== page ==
About 65 people gathered in the Red Gym on Thursday night to participate in the La Follette School Student Association‘s “Hunger Meal.” The event, which was a joint venture with the Second Harvest Foodbank, was designed to “raise both funds and awareness” to combat both food and income inequality, according to event organizer and LSSA Board Member Peter Braden.
“We were delighted with the turnout and the community involvement,” Braden said.
The Hunger Meal sought to show the unequal distribution of both food and income by randomly selecting participants to eat one of three types of meals that represented different income groups. Six attendee tickets were drawn out of a hat at the beginning of the event to select which participants would enjoy an “upper class” meal. The upper class members were served their meal on golden plates at a separate table. Twelve more tickets were drawn to select the members of the “middle class,” who served themselves and enjoyed a decent meal at a long table. The remainder of the participants received a small serving of rice and beans. All participants paid the same ticket price to enter.
The line for the serving of food available to the “poor” was long, and those who received it found themselves sitting on the floor between the two tables representing the wealthier citizens.
Braden came back to the podium after all participants had a chance to eat to announce that the event had raised $325 for the Second Harvest Foodbank, which has a network of locations serving 140,000 people across 16 counties in southwestern Wisconsin.
Professor Emeritus of Public Affairs Robert Haveman, who is a researcher at the Institute for Research on Poverty, spoke to the crowd about the current state of income inequality in the United States and its relation to hunger. He began discussing the varying definitions of hunger, including food insecurity, malnutrition, and starvation.
Over 40 million people in the United States are food insecure, which means that they have difficulty finding enough money to afford a healthy diet, according to Haveman. He pointed out that these individuals are often forced to make hard choices between food an other expenses, such as health care and rent.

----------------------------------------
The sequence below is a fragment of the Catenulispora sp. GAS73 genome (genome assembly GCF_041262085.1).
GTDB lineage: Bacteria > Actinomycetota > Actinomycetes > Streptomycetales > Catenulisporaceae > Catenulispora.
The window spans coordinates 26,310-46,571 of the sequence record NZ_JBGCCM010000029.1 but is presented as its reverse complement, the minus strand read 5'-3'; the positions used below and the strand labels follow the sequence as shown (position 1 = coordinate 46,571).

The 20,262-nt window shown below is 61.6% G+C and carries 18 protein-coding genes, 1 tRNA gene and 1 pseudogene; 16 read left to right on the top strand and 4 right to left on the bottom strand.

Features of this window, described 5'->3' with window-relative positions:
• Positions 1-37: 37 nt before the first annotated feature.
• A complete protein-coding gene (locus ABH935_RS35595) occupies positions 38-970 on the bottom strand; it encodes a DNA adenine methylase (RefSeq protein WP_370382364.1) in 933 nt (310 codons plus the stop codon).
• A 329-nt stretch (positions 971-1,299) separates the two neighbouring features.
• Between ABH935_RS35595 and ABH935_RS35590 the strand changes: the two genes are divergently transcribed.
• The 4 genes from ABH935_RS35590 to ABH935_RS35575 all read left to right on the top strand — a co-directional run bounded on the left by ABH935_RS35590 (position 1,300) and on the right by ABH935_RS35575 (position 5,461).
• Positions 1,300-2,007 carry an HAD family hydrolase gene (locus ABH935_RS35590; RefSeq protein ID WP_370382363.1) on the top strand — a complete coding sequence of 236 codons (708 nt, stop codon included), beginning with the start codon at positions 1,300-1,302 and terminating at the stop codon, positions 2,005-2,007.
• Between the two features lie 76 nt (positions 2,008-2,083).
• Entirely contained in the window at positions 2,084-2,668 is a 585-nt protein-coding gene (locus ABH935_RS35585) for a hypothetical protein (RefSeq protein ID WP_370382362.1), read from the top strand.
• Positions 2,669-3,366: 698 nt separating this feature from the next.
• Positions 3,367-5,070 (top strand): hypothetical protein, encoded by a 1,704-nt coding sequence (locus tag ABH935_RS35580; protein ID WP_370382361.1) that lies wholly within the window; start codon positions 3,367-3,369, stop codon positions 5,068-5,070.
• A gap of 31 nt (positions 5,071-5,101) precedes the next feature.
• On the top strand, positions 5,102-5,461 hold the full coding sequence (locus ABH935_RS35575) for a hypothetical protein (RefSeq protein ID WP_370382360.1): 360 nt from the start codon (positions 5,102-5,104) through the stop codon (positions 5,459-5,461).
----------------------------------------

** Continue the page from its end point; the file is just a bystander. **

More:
Haveman also said about 1 billion people in the world are malnourished. Although the overall rate of people that are malnourished has fallen over the last four decades, six million children die each year because of starvation, which is the third and most dire category of hunger.
Shifting his focus to the United States, Haveman pointed out that income inequality rose dramatically between 1979 and 2007, and that the definition of poverty itself is based on an “outdated” measure from 1965 that measures the amount of income required to purchase “a minimally adequate diet.”
“It’s bad. It’s getting worse,” Haveman said, referring to the poverty problem in the United States.
He outlined three programs that alleviate poverty, including the Supplemental Nutrition Assistance Program (SNAP), free and reduced-price school lunches, and local private food pantries. SNAP, also known as food stamps, provided an average monthly income of $336 per household to 45 million recipients in 2010. Low cost or free school breakfasts and lunches are provided to 30 million students daily, and 5.6 million households accessed emergency food from pantries one or more times in 2010, Haveman said.
Haveman informed the audience that more people are eligible for these programs, but many fail to enroll.
“The goal was to get not just students, but the entire community involved. I think we succeeded,” said organizer Braden.
LSSA President Katherine Sydor also attended the Hunger Meal.
“I was really touched and pleased that a group of professors came to this event to support us,” Sydor said, noting that they could speak with Professor Haveman about this subject any time, yet they chose to donate and attend.
Ryan Eisner, a first-year La Follette student, noted that even though he was in the poor category, he still enjoyed the food.
“The rice and beans were better than I thought,” he said.
Professor Haveman, who was lucky enough to have been selected to be middle class, noted in his discussion that the poor in the United States often eat less healthy and include more processed food than the rice and beans provided.
Braden was upbeat after the event and hoped to make a tradition out of it, saying “I’m looking forward to year two.”